How Does Smoking Damage Your Voice?
Many tend to associate the hoarseness of one’s voice with the number of cigarettes they smoke or how long they have been smoking. While this might be based on observational elements, research studies have a lot to say when it comes to the smoking effect on the voice.
Does Smoking Damage Your Voice?
The short answer to this question is “Yes.”
A hoarse voice from smoking is fairly common among smokers. Tobacco smoke contains hundreds of compounds, including those found in cigarettes and cigars. Your vocal cords may be irritated by those toxins. When you inhale smoke, it passes right through your vocal cords and into your lungs. The vocal cords are the lungs’ entry points109.
The long answer to how smoking damage your voice is presented in the sections to follow based on research studies.
How Does Smoking Damage Your Voice?
A variety of elements influence the physiology of healthy voice production, including:
- sound/voice strength
- quality of sound/voice
- fluidity in the sound/voice.
Changes in the anatomical structure of the larynx, on the other hand, might generate functional issues and, as a result, can negatively affect voice production, leading to vocal disorders. Here is what smoking does:
- Smoking has been identified as a significant risk factor for voice health. Smoking, for example, can lead to severe laryngeal illness.
- Smokers were more likely to have a laryngeal illness compared to non-smokers.
- Smokers are more likely than non-smokers to develop cancers, such as oral cancer, pharyngeal cancer, and laryngeal cancer.
Other Ways Smoking Might Damage your Voice According to Research Studies:
- Excessive smoking can irritate and dry the vocal cords' mucosa.
The voice chords may become inflamed as a result and can produce coughing, phlegm, and irritation of the vocal cords. Smoking also increases the vocal cords' weight, lowering the fundamental frequency. All these and more can result in a change in voice110.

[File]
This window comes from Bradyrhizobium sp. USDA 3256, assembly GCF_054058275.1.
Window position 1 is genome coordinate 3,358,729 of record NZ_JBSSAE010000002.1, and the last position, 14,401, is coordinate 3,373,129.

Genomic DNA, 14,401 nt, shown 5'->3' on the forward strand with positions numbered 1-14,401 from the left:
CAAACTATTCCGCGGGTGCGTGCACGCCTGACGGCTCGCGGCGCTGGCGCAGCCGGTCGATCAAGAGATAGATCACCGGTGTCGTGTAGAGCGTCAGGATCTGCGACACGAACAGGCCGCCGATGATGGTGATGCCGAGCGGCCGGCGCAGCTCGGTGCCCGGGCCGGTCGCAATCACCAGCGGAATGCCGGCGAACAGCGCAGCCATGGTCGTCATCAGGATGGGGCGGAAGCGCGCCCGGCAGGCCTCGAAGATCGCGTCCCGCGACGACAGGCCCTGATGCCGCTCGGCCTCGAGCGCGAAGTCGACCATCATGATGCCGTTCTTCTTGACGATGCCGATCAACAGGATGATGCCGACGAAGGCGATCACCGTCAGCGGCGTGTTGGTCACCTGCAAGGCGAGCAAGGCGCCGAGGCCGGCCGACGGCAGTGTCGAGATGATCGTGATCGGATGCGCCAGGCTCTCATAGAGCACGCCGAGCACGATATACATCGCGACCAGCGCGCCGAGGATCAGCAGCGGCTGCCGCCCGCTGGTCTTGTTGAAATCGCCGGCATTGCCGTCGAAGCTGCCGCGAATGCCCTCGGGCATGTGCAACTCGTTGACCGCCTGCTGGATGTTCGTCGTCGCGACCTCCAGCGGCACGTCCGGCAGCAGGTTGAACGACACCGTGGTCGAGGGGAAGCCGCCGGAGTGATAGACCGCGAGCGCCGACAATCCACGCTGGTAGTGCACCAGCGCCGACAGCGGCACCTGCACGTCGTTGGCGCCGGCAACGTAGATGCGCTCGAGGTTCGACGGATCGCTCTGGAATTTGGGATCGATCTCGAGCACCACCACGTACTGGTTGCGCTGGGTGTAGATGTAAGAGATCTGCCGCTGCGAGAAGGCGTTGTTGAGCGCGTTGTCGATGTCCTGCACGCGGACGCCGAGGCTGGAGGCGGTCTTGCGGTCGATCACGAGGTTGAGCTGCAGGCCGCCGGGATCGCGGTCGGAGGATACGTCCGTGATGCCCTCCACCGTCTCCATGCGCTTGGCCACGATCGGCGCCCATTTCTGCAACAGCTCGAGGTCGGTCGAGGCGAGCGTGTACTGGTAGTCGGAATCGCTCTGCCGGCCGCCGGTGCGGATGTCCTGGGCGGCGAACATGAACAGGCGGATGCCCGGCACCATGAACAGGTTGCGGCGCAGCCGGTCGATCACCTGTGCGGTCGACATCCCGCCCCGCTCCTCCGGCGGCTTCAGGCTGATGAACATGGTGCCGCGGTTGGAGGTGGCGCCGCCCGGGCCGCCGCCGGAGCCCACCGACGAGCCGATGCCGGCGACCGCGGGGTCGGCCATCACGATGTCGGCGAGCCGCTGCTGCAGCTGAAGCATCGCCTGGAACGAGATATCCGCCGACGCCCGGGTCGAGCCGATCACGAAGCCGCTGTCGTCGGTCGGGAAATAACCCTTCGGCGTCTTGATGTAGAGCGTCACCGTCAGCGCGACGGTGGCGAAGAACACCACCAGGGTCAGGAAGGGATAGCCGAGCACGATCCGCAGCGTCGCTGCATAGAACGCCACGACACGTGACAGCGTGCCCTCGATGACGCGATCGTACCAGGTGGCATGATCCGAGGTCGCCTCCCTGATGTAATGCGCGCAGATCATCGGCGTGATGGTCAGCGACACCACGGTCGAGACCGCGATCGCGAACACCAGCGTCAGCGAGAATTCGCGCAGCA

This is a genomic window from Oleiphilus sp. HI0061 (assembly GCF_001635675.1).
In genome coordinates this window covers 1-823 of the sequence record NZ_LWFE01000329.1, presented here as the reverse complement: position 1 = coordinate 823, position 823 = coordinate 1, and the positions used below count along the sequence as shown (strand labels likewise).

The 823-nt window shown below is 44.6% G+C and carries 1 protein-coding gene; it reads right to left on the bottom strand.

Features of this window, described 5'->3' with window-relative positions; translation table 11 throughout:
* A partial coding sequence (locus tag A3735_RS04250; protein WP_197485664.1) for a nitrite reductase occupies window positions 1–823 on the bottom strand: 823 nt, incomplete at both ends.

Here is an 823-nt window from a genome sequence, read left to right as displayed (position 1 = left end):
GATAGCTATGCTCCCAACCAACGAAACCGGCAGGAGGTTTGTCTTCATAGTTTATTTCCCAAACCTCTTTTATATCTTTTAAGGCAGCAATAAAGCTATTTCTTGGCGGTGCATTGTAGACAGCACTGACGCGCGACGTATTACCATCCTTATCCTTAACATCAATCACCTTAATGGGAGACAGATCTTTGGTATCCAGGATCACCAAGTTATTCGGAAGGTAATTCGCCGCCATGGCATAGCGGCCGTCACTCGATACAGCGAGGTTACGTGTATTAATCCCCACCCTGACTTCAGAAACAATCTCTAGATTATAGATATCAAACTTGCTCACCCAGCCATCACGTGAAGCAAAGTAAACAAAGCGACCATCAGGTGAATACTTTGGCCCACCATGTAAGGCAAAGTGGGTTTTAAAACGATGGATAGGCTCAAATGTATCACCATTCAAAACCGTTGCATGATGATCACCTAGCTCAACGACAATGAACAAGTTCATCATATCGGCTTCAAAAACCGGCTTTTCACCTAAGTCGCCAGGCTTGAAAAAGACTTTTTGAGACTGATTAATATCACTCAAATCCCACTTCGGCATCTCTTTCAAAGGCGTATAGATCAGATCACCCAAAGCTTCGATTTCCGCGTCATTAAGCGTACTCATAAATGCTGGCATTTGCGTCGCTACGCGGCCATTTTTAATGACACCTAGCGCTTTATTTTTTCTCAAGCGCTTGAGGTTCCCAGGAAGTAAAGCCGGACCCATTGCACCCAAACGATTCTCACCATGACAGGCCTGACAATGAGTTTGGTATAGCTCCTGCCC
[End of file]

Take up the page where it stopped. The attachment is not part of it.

- Voice parameters between smokers and non-smokers are significantly different.
When young smokers were compared to young non-smokers, some voice parameters were significantly affected, most likely as a result of histological alterations caused by nicotine. Smoking for a short period of time - less than a decade – has a noticeable effect on various voice characteristics. Similar findings were then corroborated, accentuating, “Our findings clearly demonstrate the effect of smoking on the voice: smokers reported more voice complaints111.”
- Smoking impacts voice quality:
In a study that sampled only female participants to study their smoking habits and voice quality, researchers reported there were significant differences in acoustic characteristics between smokers and nonsmokers. The findings of this investigation revealed noticeable changes in the voice acoustic features of young individuals who had started smoking at a young age112. In another study that had males as participants, the researchers revealed, when compared to non-smoking males, smokers had a lower speaking fundamental frequency and a creakier voice, and the pitch looked to be reversible for smokers who quit113.
In conclusion, the ‘Smoker’s Voice’ is not a myth. Smoking damages your voice. Quitting smoking goes hand in hand with regaining your voice114. You can witness changes in just a few weeks. Nonetheless, vocal cord and larynx discomfort may take up to a few months to resolve. Consider Nicotine Replacement Therapy and some counseling to speed up and facilitate the process of quitting smoking.
Check out some of the 8 health complications caused by smoking, here.
Our aim at Nicorette is to help you quit smoking for good. Find more blogs from our medical professionals and understand why you should embrace your smoke-free journey with us.
- 109 https://health.clevelandclinic.org/is-smokers-voice-real
- 110 Byeon, H., & Cha, S. (2020). Evaluating the effects of smoking on voice and subjective voice problems using a meta-analysis approach. Scientific Reports, 10(1), 1-8.
- 111 Ayoub, M. R., Larrouy-Maestri, P., & Morsomme, D. (2019). The effect of smoking on the fundamental frequency of the speaking voice. Journal of Voice, 33(5), 802-e11.
- 112 Tafiadis, D., Toki, E. I., Miller, K. J., & Ziavra, N. (2017). Effects of early smoking habits on young adult female voices in Greece. Journal of Voice, 31(6), 728-732.
- 113 Verdonck-de Leeuw, I. M., & Mahieu, H. F. (2004). Vocal aging and the impact on daily life: a longitudinal study. Journal of Voice, 18(2), 193-202.
- 114 https://www.purdue.edu/newsroom/releases/2020/Q4/tis-the-season-to-resolve-to-quit-smoking-and-save-your-voice.html
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